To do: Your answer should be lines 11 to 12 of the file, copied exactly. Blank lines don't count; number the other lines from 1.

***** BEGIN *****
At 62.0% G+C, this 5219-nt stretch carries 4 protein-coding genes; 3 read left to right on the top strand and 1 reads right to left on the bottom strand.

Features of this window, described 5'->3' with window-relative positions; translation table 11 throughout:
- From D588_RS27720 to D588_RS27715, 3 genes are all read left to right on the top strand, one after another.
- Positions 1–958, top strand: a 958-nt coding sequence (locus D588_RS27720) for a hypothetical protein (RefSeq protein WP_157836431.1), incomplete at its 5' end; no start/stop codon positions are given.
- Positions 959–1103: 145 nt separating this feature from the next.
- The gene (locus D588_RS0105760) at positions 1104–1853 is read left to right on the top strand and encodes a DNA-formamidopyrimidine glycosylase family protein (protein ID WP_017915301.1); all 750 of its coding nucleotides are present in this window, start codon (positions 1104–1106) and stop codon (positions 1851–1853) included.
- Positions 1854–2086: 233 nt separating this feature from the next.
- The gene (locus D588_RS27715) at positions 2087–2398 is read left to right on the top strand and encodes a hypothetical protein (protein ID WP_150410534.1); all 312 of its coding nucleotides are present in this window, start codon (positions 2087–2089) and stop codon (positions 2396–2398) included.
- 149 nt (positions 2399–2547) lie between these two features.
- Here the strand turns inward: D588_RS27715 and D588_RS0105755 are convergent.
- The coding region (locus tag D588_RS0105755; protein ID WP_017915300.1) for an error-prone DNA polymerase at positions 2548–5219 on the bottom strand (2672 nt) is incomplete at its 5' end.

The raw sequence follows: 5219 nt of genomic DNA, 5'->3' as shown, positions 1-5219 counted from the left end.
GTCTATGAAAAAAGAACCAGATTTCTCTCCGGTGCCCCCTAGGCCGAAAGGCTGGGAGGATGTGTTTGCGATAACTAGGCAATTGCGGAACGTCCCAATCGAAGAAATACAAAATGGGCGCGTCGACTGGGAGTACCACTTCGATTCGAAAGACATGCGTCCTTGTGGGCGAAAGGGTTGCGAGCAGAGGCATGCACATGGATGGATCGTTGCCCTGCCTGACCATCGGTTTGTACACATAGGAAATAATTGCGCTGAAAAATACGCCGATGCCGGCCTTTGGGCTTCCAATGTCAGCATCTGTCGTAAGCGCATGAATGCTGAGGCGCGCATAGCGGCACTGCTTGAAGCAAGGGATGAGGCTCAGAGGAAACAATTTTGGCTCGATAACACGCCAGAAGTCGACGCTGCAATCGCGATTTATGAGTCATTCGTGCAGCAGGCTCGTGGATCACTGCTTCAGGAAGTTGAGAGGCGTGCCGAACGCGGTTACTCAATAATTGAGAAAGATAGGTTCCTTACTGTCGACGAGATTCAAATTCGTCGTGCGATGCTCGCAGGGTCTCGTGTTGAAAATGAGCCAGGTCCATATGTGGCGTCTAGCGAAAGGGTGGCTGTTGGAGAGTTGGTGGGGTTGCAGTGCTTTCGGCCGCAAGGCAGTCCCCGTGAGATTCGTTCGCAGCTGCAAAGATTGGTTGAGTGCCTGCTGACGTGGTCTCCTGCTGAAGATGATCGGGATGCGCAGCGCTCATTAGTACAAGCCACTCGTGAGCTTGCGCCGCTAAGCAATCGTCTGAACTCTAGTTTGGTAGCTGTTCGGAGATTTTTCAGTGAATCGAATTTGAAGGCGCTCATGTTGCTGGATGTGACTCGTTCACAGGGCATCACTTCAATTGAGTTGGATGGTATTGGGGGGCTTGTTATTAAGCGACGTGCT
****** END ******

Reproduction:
- The coding region (locus tag D588_RS0105755; protein ID WP_017915300.1) for an error-prone DNA polymerase at positions 2548–5219 on the bottom strand (2672 nt) is incomplete at its 5' end.

The raw sequence follows: 5219 nt of genomic DNA, 5'->3' as shown, positions 1-5219 counted from the left end.